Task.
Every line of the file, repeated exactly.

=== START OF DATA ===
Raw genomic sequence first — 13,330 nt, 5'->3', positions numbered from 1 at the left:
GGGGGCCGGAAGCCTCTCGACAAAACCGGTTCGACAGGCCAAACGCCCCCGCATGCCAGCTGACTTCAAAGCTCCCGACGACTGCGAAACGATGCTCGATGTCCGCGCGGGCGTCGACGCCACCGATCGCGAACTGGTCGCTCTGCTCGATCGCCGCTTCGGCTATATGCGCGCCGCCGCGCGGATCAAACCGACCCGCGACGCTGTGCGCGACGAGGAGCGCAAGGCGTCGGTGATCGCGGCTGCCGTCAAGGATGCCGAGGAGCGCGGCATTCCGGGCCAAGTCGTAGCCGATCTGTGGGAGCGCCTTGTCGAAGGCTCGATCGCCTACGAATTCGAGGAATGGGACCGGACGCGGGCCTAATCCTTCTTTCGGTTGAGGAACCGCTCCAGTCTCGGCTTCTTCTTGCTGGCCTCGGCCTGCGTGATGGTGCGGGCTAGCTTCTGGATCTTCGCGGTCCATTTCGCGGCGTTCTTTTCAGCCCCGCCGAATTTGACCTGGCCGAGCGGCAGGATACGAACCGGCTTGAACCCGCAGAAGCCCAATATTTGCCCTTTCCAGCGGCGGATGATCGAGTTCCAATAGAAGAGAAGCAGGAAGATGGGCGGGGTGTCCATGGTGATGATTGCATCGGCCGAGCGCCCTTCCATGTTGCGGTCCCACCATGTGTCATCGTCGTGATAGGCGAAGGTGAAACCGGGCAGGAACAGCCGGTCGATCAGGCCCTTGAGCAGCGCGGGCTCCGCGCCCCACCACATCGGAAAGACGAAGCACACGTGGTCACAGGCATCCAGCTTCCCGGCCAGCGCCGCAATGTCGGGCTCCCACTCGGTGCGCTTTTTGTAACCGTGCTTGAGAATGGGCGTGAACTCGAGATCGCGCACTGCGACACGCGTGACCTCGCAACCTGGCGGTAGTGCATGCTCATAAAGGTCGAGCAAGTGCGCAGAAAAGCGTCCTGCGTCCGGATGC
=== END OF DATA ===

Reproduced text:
Raw genomic sequence first — 13,330 nt, 5'->3', positions numbered from 1 at the left:
GGGGGCCGGAAGCCTCTCGACAAAACCGGTTCGACAGGCCAAACGCCCCCGCATGCCAGCTGACTTCAAAGCTCCCGACGACTGCGAAACGATGCTCGATGTCCGCGCGGGCGTCGACGCCACCGATCGCGAACTGGTCGCTCTGCTCGATCGCCGCTTCGGCTATATGCGCGCCGCCGCGCGGATCAAACCGACCCGCGACGCTGTGCGCGACGAGGAGCGCAAGGCGTCGGTGATCGCGGCTGCCGTCAAGGATGCCGAGGAGCGCGGCATTCCGGGCCAAGTCGTAGCCGATCTGTGGGAGCGCCTTGTCGAAGGCTCGATCGCCTACGAATTCGAGGAATGGGACCGGACGCGGGCCTAATCCTTCTTTCGGTTGAGGAACCGCTCCAGTCTCGGCTTCTTCTTGCTGGCCTCGGCCTGCGTGATGGTGCGGGCTAGCTTCTGGATCTTCGCGGTCCATTTCGCGGCGTTCTTTTCAGCCCCGCCGAATTTGACCTGGCCGAGCGGCAGGATACGAACCGGCTTGAACCCGCAGAAGCCCAATATTTGCCCTTTCCAGCGGCGGATGATCGAGTTCCAATAGAAGAGAAGCAGGAAGATGGGCGGGGTGTCCATGGTGATGATTGCATCGGCCGAGCGCCCTTCCATGTTGCGGTCCCACCATGTGTCATCGTCGTGATAGGCGAAGGTGAAACCGGGCAGGAACAGCCGGTCGATCAGGCCCTTGAGCAGCGCGGGCTCCGCGCCCCACCACATCGGAAAGACGAAGCACACGTGGTCACAGGCATCCAGCTTCCCGGCCAGCGCCGCAATGTCGGGCTCCCACTCGGTGCGCTTTTTGTAACCGTGCTTGAGAATGGGCGTGAACTCGAGATCGCGCACTGCGACACGCGTGACCTCGCAACCTGGCGGTAGTGCATGCTCATAAAGGTCGAGCAAGTGCGCAGAAAAGCGTCCTGCGTCCGGATGC